This Cobra Kai article contains spoilers.
When it comes right down to it, Cobra Kai is about bullies. If Johnny Lawrence (William Zabka) had never bullied Daniel LaRusso (Ralph Macchio) way back in the first film, The Karate Kid, Daniel probably wouldn’t have pursued Karate. And if Sensei Kreese (Martin Kove) had not bullied Johnny, he probably wouldn’t have swept the leg.
But with all of this bullying in the Miyagi-verse, who is the worst offender? Let’s find out!
The Case for Johnny Lawrence
Cobra Kai has expanded the backstories of many of these bullies and has somewhat redeemed them. They’ve progressed from cardboard cutouts into complex characters with relatable motivations. Case and point: Johnny Lawrence.
From the very beginning of Cobra Kai, Johnny is portrayed as more of a victim than a bully. Dysfunctional relationships with his domineering and abusive stepfather Sid (Ed Asner), his alcoholic ex Shannon Keene (Diora Baird), his estranged son Robby Keene (Tanner Buchanan), on top of his lingering regrets about what happened at the All Valley Karate Championship, combine to make Johnny a sympathetic character, and inevitably an antihero. Underneath his bullying there lies a broken heart, and even some mercy.
This was evident all the way back in the first film when he balked at Sensei Kreese’s order to be merciless. Cobra Kai took that small moment of hesitation – that flash of humanity – and capitalized upon it, converting Johnny’s character from bully to victim. “It’s a great evolution,” Zabka tells Den of Geek of Johnny. “But you know, there’s always the other side of him lurking underneath that pops out here and there in the season. He’s still got a long way to go.”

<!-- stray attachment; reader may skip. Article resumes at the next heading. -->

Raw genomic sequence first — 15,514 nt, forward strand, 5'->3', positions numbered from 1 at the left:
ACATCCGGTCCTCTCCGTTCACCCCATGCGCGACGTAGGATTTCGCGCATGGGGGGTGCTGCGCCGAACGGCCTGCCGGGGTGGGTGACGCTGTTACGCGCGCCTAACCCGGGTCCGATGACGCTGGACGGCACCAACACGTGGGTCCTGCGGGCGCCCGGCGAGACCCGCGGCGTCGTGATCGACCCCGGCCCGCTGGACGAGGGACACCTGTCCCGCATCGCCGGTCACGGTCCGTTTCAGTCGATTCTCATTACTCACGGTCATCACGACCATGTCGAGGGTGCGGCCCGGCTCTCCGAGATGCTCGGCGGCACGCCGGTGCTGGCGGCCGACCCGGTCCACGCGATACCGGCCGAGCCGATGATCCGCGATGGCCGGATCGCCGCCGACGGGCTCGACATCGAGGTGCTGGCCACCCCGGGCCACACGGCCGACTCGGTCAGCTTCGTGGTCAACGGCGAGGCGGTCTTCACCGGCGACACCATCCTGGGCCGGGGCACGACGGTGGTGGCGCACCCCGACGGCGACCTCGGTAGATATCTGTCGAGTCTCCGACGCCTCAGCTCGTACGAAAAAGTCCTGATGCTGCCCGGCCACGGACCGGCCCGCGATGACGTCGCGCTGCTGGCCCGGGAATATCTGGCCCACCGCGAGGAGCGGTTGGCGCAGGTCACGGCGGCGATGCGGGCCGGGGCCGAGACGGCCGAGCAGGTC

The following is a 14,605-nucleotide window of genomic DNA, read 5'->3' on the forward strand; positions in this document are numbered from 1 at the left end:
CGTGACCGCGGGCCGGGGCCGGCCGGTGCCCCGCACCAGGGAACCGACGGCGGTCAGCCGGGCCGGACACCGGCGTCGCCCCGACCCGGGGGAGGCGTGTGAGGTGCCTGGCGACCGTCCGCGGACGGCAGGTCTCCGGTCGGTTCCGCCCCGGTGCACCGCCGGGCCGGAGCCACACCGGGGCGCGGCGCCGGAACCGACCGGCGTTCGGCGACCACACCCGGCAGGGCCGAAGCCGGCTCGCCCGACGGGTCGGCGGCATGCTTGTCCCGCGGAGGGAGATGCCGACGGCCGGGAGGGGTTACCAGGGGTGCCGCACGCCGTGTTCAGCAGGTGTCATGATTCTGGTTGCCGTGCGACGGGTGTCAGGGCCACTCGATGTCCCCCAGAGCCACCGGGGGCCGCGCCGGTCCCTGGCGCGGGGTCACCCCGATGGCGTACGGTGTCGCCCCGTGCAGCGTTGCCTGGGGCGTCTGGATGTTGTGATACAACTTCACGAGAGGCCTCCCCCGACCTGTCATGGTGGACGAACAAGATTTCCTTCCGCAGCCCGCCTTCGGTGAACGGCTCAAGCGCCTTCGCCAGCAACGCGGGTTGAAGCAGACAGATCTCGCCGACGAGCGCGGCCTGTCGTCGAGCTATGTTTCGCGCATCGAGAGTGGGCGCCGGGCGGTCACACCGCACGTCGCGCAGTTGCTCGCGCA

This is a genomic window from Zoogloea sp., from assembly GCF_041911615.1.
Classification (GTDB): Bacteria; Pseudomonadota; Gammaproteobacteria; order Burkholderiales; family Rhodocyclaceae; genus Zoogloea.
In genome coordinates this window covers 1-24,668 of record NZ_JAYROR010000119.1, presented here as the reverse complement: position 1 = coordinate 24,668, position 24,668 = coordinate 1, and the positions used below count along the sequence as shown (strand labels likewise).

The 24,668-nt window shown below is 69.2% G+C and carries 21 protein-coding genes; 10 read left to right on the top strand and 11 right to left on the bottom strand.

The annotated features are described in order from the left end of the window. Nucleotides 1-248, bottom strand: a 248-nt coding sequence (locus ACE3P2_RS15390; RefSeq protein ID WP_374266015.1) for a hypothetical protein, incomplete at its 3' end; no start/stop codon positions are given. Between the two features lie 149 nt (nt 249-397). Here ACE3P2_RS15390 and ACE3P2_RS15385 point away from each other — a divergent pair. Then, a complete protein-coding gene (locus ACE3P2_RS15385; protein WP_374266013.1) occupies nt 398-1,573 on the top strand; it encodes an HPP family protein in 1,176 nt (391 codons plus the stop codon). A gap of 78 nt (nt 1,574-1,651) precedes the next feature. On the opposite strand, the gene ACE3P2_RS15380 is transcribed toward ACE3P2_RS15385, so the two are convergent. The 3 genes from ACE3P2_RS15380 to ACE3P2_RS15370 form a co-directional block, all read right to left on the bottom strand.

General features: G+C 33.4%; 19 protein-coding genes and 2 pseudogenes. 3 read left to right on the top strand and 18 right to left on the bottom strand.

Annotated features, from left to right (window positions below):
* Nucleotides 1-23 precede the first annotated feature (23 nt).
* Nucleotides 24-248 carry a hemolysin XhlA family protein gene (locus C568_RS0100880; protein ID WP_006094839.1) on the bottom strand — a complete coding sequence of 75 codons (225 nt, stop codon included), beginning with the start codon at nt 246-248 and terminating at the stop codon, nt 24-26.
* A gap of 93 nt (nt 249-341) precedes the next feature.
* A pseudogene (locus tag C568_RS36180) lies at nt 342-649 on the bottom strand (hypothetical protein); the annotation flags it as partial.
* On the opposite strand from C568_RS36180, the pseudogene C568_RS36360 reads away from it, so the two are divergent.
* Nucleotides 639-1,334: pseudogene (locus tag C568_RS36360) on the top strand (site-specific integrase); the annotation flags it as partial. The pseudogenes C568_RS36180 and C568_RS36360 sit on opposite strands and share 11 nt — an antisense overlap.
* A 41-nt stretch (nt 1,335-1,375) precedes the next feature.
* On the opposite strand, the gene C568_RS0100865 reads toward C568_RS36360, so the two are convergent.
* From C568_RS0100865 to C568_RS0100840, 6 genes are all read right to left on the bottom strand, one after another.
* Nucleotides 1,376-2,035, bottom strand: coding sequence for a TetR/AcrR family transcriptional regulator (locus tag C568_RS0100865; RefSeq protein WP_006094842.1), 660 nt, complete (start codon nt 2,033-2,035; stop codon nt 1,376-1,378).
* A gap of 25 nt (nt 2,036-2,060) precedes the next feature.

The result is that Johnny is no longer a bully and by season 5, Daniel and Johnny have a blossoming bromance.
“Well, I got the yin and the yang here,” says Zabka wistfully. “At this point, they’re almost reversing roles. Daniel’s getting in the bottle and flying off the handle and Johnny’s trying to become a little more level-headed.”
With Terry Silver stepping in as the lead villain in season five, Johnny isn’t aware of how maniacal he is because he wasn’t there in The Karate Kid Part III. He left the Cobra Kai dojo in Part II after Kreese tried to strangle him. Silver is a sly fox and has everyone duped about how psychotic he really is. Only Daniel sees it, which completely reverses the dynamic between him and Johnny. When Johnny finally sees it, they finally find their common ground.
Zabka elaborates. “It’s been a blast playing all the levels in the bromance, the on and off, the fights, they’ve been through a lot. They find a nice balance in season 5 that’s been really refreshing.”
The Case for Senseis Kreese and Silver